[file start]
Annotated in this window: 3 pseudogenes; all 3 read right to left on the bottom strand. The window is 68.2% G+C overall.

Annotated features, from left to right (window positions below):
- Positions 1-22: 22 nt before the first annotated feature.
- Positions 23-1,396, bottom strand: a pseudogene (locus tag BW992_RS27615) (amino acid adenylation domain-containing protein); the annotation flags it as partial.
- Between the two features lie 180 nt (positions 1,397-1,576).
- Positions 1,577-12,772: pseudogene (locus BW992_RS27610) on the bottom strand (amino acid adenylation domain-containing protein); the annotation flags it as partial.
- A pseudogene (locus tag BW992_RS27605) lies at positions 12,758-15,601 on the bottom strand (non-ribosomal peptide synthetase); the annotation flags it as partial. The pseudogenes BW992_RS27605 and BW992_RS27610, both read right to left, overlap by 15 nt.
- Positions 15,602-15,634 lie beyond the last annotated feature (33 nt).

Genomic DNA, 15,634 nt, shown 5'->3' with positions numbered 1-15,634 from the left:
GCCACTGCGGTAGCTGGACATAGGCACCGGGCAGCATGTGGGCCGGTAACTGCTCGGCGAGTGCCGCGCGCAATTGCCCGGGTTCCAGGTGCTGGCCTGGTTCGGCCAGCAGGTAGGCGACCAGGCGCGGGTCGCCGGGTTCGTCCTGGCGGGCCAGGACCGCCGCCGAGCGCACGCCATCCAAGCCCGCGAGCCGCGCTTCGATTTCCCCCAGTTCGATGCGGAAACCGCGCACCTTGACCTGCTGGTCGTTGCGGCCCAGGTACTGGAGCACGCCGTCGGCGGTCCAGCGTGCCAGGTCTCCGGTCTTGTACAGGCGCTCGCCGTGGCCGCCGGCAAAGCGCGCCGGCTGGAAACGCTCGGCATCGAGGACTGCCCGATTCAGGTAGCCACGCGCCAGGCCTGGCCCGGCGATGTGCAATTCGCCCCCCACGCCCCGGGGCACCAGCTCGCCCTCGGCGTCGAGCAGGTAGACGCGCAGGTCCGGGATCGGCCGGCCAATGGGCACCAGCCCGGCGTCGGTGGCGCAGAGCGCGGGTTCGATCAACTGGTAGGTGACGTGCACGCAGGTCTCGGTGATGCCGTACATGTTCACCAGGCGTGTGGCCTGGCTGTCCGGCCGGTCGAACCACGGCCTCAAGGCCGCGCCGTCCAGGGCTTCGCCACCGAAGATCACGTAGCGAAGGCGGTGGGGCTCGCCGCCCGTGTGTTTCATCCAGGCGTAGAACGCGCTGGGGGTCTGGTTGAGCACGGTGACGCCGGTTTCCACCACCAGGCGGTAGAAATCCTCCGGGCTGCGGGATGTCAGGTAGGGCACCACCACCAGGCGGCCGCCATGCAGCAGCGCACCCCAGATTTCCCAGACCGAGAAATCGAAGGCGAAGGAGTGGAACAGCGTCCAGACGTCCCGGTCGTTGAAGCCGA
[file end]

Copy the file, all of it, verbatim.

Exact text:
Annotated in this window: 3 pseudogenes; all 3 read right to left on the bottom strand. The window is 68.2% G+C overall.

Annotated features, from left to right (window positions below):
- Positions 1-22: 22 nt before the first annotated feature.
- Positions 23-1,396, bottom strand: a pseudogene (locus tag BW992_RS27615) (amino acid adenylation domain-containing protein); the annotation flags it as partial.
- Between the two features lie 180 nt (positions 1,397-1,576).
- Positions 1,577-12,772: pseudogene (locus BW992_RS27610) on the bottom strand (amino acid adenylation domain-containing protein); the annotation flags it as partial.
- A pseudogene (locus tag BW992_RS27605) lies at positions 12,758-15,601 on the bottom strand (non-ribosomal peptide synthetase); the annotation flags it as partial. The pseudogenes BW992_RS27605 and BW992_RS27610, both read right to left, overlap by 15 nt.
- Positions 15,602-15,634 lie beyond the last annotated feature (33 nt).

Genomic DNA, 15,634 nt, shown 5'->3' with positions numbered 1-15,634 from the left:
GCCACTGCGGTAGCTGGACATAGGCACCGGGCAGCATGTGGGCCGGTAACTGCTCGGCGAGTGCCGCGCGCAATTGCCCGGGTTCCAGGTGCTGGCCTGGTTCGGCCAGCAGGTAGGCGACCAGGCGCGGGTCGCCGGGTTCGTCCTGGCGGGCCAGGACCGCCGCCGAGCGCACGCCATCCAAGCCCGCGAGCCGCGCTTCGATTTCCCCCAGTTCGATGCGGAAACCGCGCACCTTGACCTGCTGGTCGTTGCGGCCCAGGTACTGGAGCACGCCGTCGGCGGTCCAGCGTGCCAGGTCTCCGGTCTTGTACAGGCGCTCGCCGTGGCCGCCGGCAAAGCGCGCCGGCTGGAAACGCTCGGCATCGAGGACTGCCCGATTCAGGTAGCCACGCGCCAGGCCTGGCCCGGCGATGTGCAATTCGCCCCCCACGCCCCGGGGCACCAGCTCGCCCTCGGCGTCGAGCAGGTAGACGCGCAGGTCCGGGATCGGCCGGCCAATGGGCACCAGCCCGGCGTCGGTGGCGCAGAGCGCGGGTTCGATCAACTGGTAGGTGACGTGCACGCAGGTCTCGGTGATGCCGTACATGTTCACCAGGCGTGTGGCCTGGCTGTCCGGCCGGTCGAACCACGGCCTCAAGGCCGCGCCGTCCAGGGCTTCGCCACCGAAGATCACGTAGCGAAGGCGGTGGGGCTCGCCGCCCGTGTGTTTCATCCAGGCGTAGAACGCGCTGGGGGTCTGGTTGAGCACGGTGACGCCGGTTTCCACCACCAGGCGGTAGAAATCCTCCGGGCTGCGGGATGTCAGGTAGGGCACCACCACCAGGCGGCCGCCATGCAGCAGCGCACCCCAGATTTCCCAGACCGAGAAATCGAAGGCGAAGGAGTGGAACAGCGTCCAGACGTCCCGGTCGTTGAAGCCGA